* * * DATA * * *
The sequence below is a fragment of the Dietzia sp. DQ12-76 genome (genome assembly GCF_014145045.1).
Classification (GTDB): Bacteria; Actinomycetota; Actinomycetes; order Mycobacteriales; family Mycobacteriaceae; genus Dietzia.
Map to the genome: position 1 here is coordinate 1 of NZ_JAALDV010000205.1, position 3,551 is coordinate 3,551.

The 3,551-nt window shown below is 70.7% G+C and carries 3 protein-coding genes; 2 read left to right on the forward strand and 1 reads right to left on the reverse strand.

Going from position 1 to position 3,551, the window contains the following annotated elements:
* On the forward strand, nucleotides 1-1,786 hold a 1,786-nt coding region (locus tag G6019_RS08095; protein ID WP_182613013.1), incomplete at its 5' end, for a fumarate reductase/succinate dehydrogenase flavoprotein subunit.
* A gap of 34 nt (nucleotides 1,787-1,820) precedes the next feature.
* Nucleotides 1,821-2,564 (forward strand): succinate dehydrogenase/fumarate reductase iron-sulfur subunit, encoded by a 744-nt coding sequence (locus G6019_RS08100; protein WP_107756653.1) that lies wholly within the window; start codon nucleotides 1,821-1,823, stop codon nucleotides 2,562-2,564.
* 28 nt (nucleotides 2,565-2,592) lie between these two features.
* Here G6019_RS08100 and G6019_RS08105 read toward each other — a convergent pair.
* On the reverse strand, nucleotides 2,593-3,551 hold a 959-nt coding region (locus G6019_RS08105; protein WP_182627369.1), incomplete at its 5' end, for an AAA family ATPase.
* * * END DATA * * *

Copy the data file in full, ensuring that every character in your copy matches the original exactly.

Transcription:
The sequence below is a fragment of the Dietzia sp. DQ12-76 genome (genome assembly GCF_014145045.1).
Classification (GTDB): Bacteria; Actinomycetota; Actinomycetes; order Mycobacteriales; family Mycobacteriaceae; genus Dietzia.
Map to the genome: position 1 here is coordinate 1 of NZ_JAALDV010000205.1, position 3,551 is coordinate 3,551.

The 3,551-nt window shown below is 70.7% G+C and carries 3 protein-coding genes; 2 read left to right on the forward strand and 1 reads right to left on the reverse strand.

Going from position 1 to position 3,551, the window contains the following annotated elements:
* On the forward strand, nucleotides 1-1,786 hold a 1,786-nt coding region (locus tag G6019_RS08095; protein ID WP_182613013.1), incomplete at its 5' end, for a fumarate reductase/succinate dehydrogenase flavoprotein subunit.
* A gap of 34 nt (nucleotides 1,787-1,820) precedes the next feature.
* Nucleotides 1,821-2,564 (forward strand): succinate dehydrogenase/fumarate reductase iron-sulfur subunit, encoded by a 744-nt coding sequence (locus G6019_RS08100; protein WP_107756653.1) that lies wholly within the window; start codon nucleotides 1,821-1,823, stop codon nucleotides 2,562-2,564.
* 28 nt (nucleotides 2,565-2,592) lie between these two features.
* Here G6019_RS08100 and G6019_RS08105 read toward each other — a convergent pair.
* On the reverse strand, nucleotides 2,593-3,551 hold a 959-nt coding region (locus G6019_RS08105; protein WP_182627369.1), incomplete at its 5' end, for an AAA family ATPase.